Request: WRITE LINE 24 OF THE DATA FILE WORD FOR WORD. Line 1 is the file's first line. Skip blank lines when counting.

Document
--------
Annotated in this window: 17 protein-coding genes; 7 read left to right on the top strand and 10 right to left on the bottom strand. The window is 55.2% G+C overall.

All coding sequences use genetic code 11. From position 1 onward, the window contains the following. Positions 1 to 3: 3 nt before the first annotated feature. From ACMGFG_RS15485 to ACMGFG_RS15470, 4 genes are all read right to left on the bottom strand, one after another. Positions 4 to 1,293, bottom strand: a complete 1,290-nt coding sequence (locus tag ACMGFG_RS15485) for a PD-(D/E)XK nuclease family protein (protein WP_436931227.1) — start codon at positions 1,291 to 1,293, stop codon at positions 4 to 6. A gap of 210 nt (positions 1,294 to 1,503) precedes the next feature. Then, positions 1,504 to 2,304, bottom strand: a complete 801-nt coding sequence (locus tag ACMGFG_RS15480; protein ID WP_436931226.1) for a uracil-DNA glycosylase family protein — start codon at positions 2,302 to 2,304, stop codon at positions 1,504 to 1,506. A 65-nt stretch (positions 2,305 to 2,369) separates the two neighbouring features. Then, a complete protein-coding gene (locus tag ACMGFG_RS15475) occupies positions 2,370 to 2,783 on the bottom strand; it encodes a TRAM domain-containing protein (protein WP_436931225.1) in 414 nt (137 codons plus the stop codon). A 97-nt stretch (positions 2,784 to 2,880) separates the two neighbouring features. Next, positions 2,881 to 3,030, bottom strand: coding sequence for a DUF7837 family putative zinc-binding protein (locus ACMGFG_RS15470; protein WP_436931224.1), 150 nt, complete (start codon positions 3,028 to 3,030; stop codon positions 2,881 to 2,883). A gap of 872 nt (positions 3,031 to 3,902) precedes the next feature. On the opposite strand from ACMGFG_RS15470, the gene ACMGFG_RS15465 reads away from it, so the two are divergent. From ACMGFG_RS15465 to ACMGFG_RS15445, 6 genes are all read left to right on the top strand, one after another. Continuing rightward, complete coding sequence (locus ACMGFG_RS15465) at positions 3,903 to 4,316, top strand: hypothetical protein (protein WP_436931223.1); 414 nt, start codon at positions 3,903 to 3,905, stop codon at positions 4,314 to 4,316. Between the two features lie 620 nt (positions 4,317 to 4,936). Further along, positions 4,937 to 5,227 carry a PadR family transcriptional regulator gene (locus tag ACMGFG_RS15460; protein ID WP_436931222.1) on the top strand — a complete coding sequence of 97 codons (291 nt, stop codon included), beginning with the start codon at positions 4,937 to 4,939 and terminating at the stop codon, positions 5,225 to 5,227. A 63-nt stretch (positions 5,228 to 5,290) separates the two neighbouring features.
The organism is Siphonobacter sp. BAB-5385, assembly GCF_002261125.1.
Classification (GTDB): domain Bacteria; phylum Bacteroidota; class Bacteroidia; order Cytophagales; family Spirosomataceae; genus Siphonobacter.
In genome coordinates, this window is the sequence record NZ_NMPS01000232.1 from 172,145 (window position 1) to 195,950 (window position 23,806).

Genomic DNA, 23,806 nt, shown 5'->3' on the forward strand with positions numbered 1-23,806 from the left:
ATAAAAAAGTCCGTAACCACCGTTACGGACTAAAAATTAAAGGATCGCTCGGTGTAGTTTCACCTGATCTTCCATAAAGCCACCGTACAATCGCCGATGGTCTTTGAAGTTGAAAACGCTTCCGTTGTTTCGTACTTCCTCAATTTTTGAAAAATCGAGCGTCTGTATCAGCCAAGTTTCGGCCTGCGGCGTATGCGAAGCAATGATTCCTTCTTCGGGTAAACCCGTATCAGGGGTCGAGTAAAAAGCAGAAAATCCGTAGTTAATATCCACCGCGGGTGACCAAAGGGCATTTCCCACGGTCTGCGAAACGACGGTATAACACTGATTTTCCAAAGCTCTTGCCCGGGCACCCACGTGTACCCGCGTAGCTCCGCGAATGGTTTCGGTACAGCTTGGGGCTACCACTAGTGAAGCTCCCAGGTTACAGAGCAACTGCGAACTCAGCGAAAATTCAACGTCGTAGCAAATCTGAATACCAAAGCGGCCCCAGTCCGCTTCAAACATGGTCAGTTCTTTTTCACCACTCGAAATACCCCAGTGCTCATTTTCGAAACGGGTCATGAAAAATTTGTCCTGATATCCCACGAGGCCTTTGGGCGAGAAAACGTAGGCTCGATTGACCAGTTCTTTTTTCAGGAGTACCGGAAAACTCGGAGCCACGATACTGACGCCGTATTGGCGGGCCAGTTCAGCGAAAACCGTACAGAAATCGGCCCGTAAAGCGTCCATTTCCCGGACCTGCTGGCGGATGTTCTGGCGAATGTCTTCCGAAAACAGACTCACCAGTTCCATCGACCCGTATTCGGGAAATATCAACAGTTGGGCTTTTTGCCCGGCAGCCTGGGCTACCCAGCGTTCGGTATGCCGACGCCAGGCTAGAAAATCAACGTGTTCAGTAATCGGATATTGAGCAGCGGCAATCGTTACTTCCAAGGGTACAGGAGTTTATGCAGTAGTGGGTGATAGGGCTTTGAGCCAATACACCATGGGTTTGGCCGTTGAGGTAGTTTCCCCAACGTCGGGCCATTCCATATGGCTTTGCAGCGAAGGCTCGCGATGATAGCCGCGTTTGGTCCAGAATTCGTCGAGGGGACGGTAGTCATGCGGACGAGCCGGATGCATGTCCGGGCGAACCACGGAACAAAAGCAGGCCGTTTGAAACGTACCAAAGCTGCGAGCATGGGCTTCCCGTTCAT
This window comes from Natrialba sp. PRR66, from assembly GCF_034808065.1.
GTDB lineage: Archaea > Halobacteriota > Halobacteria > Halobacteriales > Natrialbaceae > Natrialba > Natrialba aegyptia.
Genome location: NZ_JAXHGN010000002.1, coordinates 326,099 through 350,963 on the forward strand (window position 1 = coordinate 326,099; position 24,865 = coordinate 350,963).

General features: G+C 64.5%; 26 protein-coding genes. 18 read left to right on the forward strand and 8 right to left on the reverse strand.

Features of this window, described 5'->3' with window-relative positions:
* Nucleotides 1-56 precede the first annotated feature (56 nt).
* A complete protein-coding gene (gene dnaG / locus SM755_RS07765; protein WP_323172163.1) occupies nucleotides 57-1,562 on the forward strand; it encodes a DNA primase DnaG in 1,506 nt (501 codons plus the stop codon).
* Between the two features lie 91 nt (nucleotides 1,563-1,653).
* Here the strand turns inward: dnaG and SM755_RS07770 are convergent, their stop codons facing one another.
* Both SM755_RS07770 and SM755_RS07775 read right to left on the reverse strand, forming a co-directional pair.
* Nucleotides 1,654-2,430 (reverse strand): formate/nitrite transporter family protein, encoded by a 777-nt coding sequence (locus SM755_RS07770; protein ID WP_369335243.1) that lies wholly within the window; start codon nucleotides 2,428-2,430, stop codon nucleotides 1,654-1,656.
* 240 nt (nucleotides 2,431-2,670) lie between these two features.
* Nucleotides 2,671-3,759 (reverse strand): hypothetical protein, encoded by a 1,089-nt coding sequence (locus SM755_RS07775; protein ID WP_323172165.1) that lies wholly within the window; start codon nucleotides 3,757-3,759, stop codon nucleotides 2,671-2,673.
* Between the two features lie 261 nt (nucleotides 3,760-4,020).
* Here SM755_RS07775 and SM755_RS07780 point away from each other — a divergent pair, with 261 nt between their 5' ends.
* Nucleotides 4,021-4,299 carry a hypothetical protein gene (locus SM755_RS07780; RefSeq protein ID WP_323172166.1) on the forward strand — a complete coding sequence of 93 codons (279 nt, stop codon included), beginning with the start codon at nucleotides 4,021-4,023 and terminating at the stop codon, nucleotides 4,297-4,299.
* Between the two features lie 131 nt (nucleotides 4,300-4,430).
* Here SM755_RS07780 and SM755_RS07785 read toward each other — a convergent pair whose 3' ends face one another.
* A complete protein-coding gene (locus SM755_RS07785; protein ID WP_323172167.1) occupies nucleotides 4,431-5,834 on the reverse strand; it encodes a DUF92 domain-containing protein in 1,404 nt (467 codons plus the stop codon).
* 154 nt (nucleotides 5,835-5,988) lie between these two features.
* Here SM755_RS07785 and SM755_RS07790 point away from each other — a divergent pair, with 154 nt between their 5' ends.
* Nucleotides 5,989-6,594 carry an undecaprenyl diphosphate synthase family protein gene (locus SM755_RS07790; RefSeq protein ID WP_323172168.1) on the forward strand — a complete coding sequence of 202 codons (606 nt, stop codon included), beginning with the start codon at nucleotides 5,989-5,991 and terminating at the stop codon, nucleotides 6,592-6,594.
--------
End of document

* Between the two features lie 131 nt (nucleotides 4,300-4,430).